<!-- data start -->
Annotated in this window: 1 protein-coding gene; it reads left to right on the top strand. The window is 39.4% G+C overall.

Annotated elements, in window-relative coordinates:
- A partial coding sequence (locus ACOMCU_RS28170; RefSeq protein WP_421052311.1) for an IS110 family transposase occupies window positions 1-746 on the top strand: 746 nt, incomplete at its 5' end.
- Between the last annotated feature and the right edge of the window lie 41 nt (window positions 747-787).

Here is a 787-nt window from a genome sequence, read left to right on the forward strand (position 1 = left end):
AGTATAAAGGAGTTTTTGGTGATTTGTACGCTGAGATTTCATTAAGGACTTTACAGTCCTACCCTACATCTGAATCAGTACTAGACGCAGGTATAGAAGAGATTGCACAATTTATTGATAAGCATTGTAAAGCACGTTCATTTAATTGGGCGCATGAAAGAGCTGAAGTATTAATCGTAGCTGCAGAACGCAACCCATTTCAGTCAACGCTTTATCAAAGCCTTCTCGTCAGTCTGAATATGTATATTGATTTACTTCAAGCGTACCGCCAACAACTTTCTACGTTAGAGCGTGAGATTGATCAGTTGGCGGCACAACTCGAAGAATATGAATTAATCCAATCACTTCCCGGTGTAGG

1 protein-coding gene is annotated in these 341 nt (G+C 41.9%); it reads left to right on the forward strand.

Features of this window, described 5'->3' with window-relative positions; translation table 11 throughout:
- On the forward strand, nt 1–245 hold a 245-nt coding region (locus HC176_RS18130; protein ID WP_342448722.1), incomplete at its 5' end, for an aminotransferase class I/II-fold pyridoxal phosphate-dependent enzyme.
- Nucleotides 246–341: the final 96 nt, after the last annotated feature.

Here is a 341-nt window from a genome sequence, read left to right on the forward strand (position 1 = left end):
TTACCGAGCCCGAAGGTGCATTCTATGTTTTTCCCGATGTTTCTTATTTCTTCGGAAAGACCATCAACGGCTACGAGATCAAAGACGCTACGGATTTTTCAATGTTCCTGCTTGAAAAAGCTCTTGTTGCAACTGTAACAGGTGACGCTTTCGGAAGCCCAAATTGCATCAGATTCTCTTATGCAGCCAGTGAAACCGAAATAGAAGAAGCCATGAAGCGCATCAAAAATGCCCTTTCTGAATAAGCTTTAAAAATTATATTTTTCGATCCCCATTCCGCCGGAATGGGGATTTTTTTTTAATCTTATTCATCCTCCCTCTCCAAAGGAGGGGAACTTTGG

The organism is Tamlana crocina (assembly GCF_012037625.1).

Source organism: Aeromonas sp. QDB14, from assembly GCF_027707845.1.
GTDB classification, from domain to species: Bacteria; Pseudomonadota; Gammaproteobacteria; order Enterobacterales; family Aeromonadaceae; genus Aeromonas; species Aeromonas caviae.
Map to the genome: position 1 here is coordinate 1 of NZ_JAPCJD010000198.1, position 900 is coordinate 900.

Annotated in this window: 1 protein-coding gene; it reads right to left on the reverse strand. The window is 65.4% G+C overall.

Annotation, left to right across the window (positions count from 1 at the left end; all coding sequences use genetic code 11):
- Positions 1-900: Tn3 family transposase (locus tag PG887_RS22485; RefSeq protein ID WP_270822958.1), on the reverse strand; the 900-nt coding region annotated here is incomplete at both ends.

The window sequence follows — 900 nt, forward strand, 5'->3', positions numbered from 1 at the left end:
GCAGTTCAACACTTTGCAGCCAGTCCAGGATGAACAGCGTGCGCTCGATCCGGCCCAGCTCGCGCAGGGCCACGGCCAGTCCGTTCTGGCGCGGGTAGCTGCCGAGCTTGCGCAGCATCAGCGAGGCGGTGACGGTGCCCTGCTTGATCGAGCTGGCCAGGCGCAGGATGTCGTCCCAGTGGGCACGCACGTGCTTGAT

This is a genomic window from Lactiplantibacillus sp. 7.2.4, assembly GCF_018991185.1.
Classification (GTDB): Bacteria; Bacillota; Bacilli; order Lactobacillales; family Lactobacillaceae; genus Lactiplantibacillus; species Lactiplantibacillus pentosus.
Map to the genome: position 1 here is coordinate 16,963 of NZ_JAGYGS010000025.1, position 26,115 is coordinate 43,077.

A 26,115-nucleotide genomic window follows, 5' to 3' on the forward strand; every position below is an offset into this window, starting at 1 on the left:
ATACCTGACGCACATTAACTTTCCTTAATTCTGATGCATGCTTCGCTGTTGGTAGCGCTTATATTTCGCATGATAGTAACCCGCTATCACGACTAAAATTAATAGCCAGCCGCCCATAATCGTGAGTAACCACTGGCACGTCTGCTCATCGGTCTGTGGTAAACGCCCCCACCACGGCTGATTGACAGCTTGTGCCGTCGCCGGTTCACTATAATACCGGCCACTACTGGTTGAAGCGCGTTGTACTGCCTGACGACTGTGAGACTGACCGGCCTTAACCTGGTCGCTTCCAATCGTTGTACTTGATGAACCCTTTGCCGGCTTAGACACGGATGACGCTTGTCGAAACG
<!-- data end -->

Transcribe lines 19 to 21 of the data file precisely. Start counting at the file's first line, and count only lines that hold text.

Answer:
- Positions 1-900: Tn3 family transposase (locus tag PG887_RS22485; RefSeq protein ID WP_270822958.1), on the reverse strand; the 900-nt coding region annotated here is incomplete at both ends.

The window sequence follows — 900 nt, forward strand, 5'->3', positions numbered from 1 at the left end:
GCAGTTCAACACTTTGCAGCCAGTCCAGGATGAACAGCGTGCGCTCGATCCGGCCCAGCTCGCGCAGGGCCACGGCCAGTCCGTTCTGGCGCGGGTAGCTGCCGAGCTTGCGCAGCATCAGCGAGGCGGTGACGGTGCCCTGCTTGATCGAGCTGGCCAGGCGCAGGATGTCGTCCCAGTGGGCACGCACGTGCTTGAT